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Scramble on to fix flaw in SSL security protocol
Security
Written by Daniel   
Thursday, 05 November 2009 17:10

From Computer World

Inadvertent disclosure forces vendors to speed effort to produce a fix

IDG News Service - Software makers around the world are scrambling to fix a serious bug in the technology used to transfer information securely on the Internet.


The flaw lies in the Secure Sockets Layer (SSL) protocol, which is best known as the technology used for secure browsing on Web sites whose URLs begin with HTTPS. The bug lets attackers intercept secure SSL communications between computers using what's known as a man-in-the-middle attack.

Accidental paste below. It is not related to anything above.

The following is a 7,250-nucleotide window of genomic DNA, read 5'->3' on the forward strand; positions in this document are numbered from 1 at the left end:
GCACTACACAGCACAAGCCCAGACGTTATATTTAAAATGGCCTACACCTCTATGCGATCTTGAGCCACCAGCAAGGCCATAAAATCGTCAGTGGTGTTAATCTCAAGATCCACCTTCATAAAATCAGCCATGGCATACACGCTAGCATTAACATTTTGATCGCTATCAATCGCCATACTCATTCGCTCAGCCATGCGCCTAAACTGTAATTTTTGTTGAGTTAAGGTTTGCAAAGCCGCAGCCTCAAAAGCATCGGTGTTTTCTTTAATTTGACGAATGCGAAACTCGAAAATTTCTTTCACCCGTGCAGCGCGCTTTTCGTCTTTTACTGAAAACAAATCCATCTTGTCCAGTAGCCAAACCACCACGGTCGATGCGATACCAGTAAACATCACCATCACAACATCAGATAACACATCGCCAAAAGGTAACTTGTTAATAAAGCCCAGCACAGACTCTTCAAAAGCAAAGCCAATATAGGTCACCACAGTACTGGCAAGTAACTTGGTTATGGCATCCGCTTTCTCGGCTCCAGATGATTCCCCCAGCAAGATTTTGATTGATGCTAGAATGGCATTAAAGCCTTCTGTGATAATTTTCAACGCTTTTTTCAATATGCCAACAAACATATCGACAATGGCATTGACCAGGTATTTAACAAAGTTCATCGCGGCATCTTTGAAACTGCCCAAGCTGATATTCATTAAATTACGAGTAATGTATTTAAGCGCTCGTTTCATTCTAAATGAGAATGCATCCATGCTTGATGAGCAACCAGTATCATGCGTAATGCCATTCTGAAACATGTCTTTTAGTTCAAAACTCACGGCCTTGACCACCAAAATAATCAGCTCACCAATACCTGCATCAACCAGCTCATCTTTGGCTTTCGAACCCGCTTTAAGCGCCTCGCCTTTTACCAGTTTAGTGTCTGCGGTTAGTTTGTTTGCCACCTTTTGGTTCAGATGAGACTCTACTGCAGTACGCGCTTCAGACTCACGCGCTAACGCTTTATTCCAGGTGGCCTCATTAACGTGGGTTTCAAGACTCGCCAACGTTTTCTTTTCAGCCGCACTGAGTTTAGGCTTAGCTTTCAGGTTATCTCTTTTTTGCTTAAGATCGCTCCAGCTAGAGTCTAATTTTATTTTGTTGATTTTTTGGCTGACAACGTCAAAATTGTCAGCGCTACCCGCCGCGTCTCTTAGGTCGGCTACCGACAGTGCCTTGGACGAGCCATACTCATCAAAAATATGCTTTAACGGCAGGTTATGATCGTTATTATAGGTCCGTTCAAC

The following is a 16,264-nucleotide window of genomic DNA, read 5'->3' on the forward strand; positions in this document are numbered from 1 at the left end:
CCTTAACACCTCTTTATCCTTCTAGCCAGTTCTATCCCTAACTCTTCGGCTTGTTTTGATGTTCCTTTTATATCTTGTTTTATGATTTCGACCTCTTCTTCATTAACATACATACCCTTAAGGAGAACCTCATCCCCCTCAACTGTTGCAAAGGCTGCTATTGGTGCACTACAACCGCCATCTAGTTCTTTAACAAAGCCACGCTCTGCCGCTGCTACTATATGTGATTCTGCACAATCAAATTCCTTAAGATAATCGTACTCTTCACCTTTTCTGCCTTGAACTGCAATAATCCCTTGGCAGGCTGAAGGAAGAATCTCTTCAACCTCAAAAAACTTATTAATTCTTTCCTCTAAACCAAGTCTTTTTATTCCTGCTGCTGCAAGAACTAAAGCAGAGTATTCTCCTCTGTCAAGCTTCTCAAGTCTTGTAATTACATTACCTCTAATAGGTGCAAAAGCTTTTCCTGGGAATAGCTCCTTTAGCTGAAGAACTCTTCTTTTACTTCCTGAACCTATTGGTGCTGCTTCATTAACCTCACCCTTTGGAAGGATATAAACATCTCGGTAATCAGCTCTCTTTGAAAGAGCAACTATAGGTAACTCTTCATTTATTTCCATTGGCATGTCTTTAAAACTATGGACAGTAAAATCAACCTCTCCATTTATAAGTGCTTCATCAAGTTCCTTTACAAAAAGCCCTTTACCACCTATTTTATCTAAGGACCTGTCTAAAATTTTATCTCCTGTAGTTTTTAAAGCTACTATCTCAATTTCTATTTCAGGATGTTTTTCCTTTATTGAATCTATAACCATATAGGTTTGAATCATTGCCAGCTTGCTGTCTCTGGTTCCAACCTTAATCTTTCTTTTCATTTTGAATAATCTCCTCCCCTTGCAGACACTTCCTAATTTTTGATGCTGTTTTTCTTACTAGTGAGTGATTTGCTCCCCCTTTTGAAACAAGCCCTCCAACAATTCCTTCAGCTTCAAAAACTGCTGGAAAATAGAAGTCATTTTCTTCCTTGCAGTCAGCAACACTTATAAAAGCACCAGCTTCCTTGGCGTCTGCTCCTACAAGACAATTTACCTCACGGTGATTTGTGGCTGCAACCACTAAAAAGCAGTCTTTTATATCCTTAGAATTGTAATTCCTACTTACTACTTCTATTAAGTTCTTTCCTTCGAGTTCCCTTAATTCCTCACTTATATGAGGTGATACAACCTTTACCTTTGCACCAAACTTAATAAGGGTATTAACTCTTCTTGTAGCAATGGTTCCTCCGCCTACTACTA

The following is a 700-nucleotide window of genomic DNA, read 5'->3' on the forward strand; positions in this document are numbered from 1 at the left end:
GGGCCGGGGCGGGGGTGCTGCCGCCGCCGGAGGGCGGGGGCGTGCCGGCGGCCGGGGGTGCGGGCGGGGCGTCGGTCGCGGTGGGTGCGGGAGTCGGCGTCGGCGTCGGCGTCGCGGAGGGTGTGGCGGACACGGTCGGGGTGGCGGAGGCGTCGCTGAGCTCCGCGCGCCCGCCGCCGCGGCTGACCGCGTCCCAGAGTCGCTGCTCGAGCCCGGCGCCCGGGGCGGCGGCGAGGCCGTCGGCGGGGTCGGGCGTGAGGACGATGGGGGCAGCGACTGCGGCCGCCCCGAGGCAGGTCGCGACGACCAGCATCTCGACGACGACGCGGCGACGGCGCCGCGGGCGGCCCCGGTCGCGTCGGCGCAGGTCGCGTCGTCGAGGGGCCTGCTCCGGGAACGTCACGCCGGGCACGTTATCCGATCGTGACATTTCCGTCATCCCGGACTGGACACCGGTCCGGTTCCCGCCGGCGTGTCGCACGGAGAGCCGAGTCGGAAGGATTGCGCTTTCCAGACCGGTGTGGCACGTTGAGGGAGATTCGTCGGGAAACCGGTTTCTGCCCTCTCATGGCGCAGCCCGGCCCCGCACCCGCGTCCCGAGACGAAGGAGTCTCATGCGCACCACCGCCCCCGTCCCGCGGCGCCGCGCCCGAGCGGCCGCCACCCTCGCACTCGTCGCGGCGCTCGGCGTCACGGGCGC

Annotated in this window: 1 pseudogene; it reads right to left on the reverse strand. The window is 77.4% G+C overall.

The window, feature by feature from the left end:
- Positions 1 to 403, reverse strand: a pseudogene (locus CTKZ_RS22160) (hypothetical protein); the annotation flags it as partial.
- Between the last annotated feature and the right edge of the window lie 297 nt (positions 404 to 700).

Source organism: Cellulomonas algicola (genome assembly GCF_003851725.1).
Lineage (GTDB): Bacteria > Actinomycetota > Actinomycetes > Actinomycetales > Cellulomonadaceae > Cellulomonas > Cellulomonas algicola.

Although the flaw can only be exploited under certain circumstances, it could be used to hack into servers in shared hosting environments, as well as mail servers, databases and many other secure applications, according to Chris Paget, a security researcher who has studied the issue.

"It's a protocol-level flaw," said Paget, chief technology officer at H4rdw4re LLC, a Sunnyvale, Calif.-based security consultancy. "There's a whole lot of stuff that's going to have to get fixed on this one: Web browsers, Web servers, Web load balancers, Web accelerators, mail servers, SQL Servers, ODBC drivers, peer-to-peer protocols."

Although an attacker would first need to hack into the victim's network to launch the man-in-the-middle attack, the results would then be devastating -- especially if the hack was a targeted attack to gain access to a database or a mail server, Paget said.   [Computer World...] [Comments...]

 

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